Monday, October 24, 2011

Fontina Val d'Aosta

The recipe for Fontina Val d'Aosta is rumored to have been revealed to the early inhabitants of the Val d'Aosta by a near-mythical man called Sarvadzo. He taught them to make this unpasteurized, full-fat cheese, matured in grottos for at least three months. Its taste reflects its origins in the high, Alpine slopes - it is actually an Italian cousin to the French Gruyère.

Fontina is dense, smooth and slightly elastic. The straw-colored interior with its small round holes has a delicate nuttiness with a hint of mild honey. When melted, as it frequently is, the flavor is earthy, woody, with a taste of mushrooms and a fresh acidity. It pairs exceedingly well with roast meats and truffles. This cheese also pairs well with a burly red wine - try a Barolo from Piemonte to the south, or a Zweigelt from Austria to the northeast.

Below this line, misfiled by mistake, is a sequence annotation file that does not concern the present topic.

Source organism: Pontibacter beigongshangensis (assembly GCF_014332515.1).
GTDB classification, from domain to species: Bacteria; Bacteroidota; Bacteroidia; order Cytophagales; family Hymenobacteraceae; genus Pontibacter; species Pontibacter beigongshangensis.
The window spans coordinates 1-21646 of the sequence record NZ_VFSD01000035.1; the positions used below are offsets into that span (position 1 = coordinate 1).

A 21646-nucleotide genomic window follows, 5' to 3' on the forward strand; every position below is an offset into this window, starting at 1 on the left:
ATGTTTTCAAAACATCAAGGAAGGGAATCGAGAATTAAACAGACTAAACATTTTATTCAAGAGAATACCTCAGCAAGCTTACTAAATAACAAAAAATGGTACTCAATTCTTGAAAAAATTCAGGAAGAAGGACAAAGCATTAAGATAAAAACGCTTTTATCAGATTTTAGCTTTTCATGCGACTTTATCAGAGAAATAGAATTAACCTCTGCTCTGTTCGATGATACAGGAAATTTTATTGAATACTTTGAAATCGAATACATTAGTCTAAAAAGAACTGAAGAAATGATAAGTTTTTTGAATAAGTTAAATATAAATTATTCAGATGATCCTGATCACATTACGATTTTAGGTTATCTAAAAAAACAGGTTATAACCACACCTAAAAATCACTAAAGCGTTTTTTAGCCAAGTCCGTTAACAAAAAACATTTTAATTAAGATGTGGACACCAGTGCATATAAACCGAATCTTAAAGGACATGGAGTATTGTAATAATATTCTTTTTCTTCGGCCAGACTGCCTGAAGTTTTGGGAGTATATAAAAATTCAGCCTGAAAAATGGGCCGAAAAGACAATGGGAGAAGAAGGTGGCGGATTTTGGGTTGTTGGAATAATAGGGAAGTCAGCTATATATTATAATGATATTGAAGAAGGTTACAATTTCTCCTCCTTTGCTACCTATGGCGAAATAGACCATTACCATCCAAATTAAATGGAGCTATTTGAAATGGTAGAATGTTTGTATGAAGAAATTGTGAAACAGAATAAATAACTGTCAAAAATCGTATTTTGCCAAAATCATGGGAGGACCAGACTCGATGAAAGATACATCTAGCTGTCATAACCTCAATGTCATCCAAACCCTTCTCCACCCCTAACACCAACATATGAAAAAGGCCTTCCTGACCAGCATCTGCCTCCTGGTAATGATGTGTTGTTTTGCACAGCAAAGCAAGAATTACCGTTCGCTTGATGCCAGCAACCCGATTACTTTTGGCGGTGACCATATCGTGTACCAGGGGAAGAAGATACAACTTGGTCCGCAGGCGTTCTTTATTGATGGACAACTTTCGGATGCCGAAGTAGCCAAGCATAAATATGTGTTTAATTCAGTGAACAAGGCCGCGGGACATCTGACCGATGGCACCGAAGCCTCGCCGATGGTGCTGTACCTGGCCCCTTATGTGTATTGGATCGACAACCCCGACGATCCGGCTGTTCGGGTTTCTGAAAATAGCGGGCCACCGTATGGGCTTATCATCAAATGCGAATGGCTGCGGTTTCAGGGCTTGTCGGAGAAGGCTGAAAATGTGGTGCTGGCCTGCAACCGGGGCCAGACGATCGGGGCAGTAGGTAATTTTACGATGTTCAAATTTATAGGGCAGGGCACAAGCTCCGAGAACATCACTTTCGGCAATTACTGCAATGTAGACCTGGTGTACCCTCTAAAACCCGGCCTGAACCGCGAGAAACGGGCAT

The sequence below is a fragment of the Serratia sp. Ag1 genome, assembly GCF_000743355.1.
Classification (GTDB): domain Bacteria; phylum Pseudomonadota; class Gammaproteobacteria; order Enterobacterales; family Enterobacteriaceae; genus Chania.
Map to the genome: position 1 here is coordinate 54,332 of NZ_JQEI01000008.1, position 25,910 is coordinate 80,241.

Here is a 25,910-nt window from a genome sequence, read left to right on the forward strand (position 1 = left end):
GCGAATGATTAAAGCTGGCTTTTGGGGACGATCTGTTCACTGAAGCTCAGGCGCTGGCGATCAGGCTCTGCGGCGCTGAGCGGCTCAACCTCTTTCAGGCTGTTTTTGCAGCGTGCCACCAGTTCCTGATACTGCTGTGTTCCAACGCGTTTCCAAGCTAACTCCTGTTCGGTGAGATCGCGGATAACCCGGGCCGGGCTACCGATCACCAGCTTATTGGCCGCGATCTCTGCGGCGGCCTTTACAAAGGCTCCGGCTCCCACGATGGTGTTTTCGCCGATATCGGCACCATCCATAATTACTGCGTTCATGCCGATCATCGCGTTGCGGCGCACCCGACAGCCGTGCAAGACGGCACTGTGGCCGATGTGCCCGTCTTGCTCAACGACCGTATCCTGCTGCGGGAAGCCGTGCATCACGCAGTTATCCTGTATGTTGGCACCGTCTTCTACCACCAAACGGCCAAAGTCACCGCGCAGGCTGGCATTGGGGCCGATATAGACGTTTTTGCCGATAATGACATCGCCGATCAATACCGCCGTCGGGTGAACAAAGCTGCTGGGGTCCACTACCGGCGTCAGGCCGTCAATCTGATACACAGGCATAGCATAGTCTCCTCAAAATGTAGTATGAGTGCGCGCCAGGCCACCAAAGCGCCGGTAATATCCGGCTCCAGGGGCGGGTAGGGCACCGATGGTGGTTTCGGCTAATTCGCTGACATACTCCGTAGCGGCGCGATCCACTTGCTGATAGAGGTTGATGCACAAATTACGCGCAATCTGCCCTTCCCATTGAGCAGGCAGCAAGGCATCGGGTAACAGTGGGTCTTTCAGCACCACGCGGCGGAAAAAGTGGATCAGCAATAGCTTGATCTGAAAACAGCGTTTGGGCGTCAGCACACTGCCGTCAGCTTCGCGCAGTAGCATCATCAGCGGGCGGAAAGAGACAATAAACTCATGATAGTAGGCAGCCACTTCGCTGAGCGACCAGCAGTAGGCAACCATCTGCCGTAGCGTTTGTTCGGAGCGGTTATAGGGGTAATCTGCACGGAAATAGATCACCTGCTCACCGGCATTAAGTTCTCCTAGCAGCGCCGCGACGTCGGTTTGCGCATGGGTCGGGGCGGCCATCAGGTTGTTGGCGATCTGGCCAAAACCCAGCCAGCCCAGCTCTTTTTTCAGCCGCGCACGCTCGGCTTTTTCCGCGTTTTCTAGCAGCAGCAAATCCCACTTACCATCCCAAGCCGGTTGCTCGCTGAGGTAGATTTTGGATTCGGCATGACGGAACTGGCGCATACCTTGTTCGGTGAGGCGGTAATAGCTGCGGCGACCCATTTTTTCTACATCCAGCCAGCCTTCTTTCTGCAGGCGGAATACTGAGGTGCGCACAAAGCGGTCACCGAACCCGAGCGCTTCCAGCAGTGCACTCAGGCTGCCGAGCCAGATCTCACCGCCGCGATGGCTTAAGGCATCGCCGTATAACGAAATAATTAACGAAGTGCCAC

Fontina is the primary ingredient of Italian fonduta and is a pristine table or dessert cheese. Fontina gained DOP status on June 12th 1996. The mark of this celebrated mountain cheese features the outline of the Matterhorn. Ripens in about three months. 

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